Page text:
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It's easy to get spectral information about asteroids, from the JPL database for instance. They often have an albedo estimation, but almost never have a mass estimate (if you have albedo and mass, then you roughly have density).

So the natural question is if we can just estimate density generally for the spectral class of an asteroid. Wikipedia has to say on the subject:

However, a better guess can be obtained by taking into account the asteroid's spectral type. A recent paper gives calculations for the mean densities of C, S, and M class asteroids as 1.38, 2.71, and 5.32 g/cm3.[9] (Here "C" included Tholen classes C, D, P, T, B, G, and F, while "S" included Tholen classes S, K, Q, V, R, A, and E). Assuming these values (rather than the present ~2 g/cm3) is a better guess.

The reference is from 2002, and if you follow it, you can get something that does the job like I'm talking about.

density estimate on Tholen spectral type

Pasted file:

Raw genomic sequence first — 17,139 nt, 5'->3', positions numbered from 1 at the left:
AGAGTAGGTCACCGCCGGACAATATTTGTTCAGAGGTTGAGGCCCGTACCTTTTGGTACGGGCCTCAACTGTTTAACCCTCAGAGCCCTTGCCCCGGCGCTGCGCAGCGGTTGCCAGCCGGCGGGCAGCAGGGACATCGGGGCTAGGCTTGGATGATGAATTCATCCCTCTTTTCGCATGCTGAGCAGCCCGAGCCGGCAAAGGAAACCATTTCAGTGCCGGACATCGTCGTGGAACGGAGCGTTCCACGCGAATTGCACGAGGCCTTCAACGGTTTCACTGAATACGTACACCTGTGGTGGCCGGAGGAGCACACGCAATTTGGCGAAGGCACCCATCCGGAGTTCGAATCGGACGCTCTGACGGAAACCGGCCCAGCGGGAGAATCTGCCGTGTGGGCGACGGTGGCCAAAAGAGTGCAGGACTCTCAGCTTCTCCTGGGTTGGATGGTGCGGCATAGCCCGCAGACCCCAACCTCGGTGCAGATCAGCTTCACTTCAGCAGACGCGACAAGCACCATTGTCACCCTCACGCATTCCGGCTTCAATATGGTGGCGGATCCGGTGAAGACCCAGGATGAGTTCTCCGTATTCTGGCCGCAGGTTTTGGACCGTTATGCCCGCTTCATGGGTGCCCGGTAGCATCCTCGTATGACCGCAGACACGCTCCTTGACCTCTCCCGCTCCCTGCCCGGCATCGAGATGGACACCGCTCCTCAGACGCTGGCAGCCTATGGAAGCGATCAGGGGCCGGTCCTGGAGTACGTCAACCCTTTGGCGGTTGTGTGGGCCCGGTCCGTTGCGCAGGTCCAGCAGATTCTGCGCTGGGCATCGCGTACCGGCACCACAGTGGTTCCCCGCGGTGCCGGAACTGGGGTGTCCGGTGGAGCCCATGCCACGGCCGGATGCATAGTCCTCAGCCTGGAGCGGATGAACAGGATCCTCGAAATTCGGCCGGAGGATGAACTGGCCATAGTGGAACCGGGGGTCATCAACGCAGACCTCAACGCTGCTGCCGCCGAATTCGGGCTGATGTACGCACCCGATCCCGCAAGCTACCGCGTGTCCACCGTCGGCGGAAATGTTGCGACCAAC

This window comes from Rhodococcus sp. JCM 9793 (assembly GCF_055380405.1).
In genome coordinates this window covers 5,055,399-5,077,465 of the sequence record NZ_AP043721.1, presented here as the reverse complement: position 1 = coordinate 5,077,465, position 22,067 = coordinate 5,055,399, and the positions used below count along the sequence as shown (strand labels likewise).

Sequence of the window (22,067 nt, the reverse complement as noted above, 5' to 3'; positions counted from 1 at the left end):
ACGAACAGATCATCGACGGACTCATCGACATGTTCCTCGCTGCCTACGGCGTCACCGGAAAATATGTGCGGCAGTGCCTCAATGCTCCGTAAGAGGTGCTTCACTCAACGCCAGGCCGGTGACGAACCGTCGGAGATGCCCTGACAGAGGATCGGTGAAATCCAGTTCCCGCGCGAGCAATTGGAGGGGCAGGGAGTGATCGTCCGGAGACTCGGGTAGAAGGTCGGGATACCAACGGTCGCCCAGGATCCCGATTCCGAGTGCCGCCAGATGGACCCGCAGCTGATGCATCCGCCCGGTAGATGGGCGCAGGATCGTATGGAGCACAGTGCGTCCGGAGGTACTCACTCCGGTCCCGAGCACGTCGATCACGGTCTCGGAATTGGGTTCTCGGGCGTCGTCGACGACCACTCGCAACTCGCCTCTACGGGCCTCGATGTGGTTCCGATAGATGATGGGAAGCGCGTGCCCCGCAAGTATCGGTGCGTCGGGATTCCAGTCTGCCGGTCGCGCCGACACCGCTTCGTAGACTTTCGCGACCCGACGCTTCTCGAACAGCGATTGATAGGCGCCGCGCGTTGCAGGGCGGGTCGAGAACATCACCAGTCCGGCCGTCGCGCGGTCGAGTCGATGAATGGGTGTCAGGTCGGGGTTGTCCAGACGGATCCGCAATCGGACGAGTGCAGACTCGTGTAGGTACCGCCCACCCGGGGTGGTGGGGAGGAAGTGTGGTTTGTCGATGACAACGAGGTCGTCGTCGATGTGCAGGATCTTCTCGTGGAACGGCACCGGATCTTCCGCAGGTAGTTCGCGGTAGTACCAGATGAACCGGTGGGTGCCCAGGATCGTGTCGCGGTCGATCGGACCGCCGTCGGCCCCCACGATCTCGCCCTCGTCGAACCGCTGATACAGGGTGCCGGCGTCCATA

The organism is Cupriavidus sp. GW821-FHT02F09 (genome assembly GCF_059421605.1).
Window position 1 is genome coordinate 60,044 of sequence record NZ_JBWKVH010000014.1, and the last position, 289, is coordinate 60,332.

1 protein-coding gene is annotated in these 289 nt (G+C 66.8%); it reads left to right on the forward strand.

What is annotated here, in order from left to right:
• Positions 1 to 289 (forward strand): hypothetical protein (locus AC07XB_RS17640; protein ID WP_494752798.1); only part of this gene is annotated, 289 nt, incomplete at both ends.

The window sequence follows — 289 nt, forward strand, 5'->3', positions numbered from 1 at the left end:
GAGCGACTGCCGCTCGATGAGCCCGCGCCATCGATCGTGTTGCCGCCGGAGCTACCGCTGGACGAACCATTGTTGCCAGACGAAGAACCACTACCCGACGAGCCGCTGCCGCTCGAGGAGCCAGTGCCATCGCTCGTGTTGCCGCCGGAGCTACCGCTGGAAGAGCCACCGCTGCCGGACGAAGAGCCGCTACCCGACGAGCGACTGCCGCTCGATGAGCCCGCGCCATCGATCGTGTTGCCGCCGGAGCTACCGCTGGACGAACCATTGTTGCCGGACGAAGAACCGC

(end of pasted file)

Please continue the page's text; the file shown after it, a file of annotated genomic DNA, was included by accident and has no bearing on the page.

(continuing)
Even with their revised estimate, I imagine that this is pretty out of date. Have there been any updated density estimation methods based on spectral information published? Or (even better) is there a code available somewhere online that will do this?

You can relatively easily get up-to-date tables of meteorite densities, but this doesn't translate into what I'm looking for, because you would have to a) connect meteorite type to spectral class, and b) it's definitely proven that this method is wrong anyway because of porosity.

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    $\begingroup$ This might be more on topic at Astronomy rather than here, actually. $\endgroup$ – Undo Nov 23 '13 at 15:36
  • $\begingroup$ @Undo Meteorites don't fit in that scope. Lots of the relevant measurements were done by probes. But it's an amalgamation of several sources of information. $\endgroup$ – AlanSE Nov 23 '13 at 15:56
  • $\begingroup$ Yes - much astronomy is done through probes, but it's kind of like saying that bread should be on topic at a toaster repair site because toasters cook bread. Just my opinion. $\endgroup$ – Undo Nov 23 '13 at 15:57
  • $\begingroup$ @AlanSE IMHO a more relevant deciding factor may be the answer to the question "how does the ability to determine asteroid density from it's spectral type aid space exploration" $\endgroup$ – Everyone Nov 23 '13 at 17:53
  • $\begingroup$ @Everyone Scope is decided by the community. I'm fine with this being moved to astronomy, since it's the most astronomy-ish question I've asked. Either way, it's a question that I believe would be very useful to other people searching about this. $\endgroup$ – AlanSE Nov 23 '13 at 19:03

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